Rebecca Hersher Rebecca Hersher is a reporter on NPR's Science Desk.
Rebecca Hersher at NPR headquarters in Washington, D.C., July 25, 2018. (photo by Allison Shelley) (Square)
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Rebecca Hersher

Allison Shelley/NPR
Rebecca Hersher at NPR headquarters in Washington, D.C., July 25, 2018. (photo by Allison Shelley)
Allison Shelley/NPR

Rebecca Hersher

Reporter, Science Desk

Rebecca Hersher (she/her) is a reporter on NPR's Science Desk, where she reports on outbreaks, natural disasters, and environmental and health research. Since coming to NPR in 2011, she has covered the Ebola outbreak in West Africa, embedded with the Afghan army after the American combat mission ended, and reported on floods and hurricanes in the U.S. She's also reported on research about puppies. Before her work on the Science Desk, she was a producer for NPR's Weekend All Things Considered in Los Angeles.

Hersher was part of the NPR team that won a Peabody award for coverage of the Ebola epidemic in West Africa, and produced a story from Liberia that won an Edward R. Murrow award for use of sound. She was a finalist for the 2017 Daniel Schorr prize; a 2017 Pulitzer Center on Crisis Reporting fellow, reporting on sanitation in Haiti; and a 2015 NPR Above the Fray fellow, investigating the causes of the suicide epidemic in Greenland.

Prior to working at NPR, Hersher reported on biomedical research and pharmaceutical news for Nature Medicine.

Story Archive

Temperatures in Longyearbyen, Norway above the Arctic Circle hit a new record above 70 degrees Fahrenheit in July 2020. The Arctic has warmed nearly four times faster than the planet as a whole since 1979, a new study finds. Sean Gallup/Getty Images hide caption

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The Arctic is heating up nearly four times faster than the whole planet, study finds

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Heat advisories have been issued throughout central Texas this week. Brandon Bell/Getty Images hide caption

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Climate Change Is Tough On Personal Finances

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High tide flooding in downtown Annapolis, Md., in 2021. The number of days with high tide flooding is accelerating on the East and Gulf coasts. Brian Witte/AP hide caption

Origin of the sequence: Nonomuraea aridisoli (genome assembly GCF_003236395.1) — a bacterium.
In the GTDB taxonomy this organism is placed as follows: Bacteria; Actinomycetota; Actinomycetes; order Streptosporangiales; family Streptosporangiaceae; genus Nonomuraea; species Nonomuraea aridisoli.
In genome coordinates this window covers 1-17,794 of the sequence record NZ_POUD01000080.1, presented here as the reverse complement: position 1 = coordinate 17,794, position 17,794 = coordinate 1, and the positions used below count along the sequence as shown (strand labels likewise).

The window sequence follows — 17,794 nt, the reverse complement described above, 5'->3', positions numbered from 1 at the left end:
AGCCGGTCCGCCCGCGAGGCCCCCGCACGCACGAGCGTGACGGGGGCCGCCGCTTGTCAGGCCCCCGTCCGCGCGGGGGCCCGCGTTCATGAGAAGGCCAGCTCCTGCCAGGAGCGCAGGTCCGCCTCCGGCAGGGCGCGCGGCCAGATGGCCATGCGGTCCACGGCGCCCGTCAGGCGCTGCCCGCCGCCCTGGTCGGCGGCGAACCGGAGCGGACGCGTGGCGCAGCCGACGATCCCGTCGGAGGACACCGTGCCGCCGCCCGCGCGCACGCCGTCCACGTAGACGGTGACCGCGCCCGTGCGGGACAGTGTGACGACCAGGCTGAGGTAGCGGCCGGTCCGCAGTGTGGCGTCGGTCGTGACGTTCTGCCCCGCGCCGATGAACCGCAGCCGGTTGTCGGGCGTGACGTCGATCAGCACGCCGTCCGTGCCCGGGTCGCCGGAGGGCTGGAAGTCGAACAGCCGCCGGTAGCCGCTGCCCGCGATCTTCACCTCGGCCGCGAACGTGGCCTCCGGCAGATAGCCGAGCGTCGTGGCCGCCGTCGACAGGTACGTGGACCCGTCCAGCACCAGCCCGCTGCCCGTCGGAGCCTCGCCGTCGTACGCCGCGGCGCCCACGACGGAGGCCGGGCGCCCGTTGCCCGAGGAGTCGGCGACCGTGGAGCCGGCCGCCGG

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Floods are getting more common. Do you know your risk?

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Because of climate change, inland flooding is becoming more common

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Climate change is making extreme heat around the world more common

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Smoke emerging from chimneys in Skutskär, Sweden. Gerhard Pettersson/EyeEm/Getty Images hide caption

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Katherine Morgan wipes sweat from her forehead while walking to work during a record-breaking heat wave in Portland in 2021. Scientists say that heat wave would have been virtually impossible without human caused climate change. Nathan Howard/AP hide caption

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Researchers can now explain how climate change is affecting your weather

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Scientists are learning just how climate change impacts extreme weather events

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The flooding of the Saint John River in 2019 marks the second consecutive year of major flooding. Marc Guitard/Getty Images hide caption

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Climate Change Is Tough On Personal Finances

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Carlos and Jessica Deviana sit in the back of their father's SUV, which they were using as a bedroom after Hurricane Michael destroyed their home in Panama City, Fla., in October 2018. Joe Raedle/Getty Images hide caption

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You've likely been affected by climate change. Your long-term finances might be, too

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How climate change may affect your long-term finances

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Encore: Get ready for another destructive Atlantic hurricane season

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In 2021, Hurricane Ida cut a path of destruction from the Gulf Coast to the Northeast. Vehicles parked in Philadelphia were submerged after the storm brought torrential rain. Matt Rourke/AP hide caption

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Matt Rourke/AP

Get ready for another destructive Atlantic hurricane season

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Traffic on a hazy evening in Fresno, Calif. A new study estimates that about 50,000 lives could be saved each year if the U.S. eliminated small particles of pollution that are released from the tailpipes of cars and trucks, among other sources. Gary Kazanjian/AP hide caption

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Gary Kazanjian/AP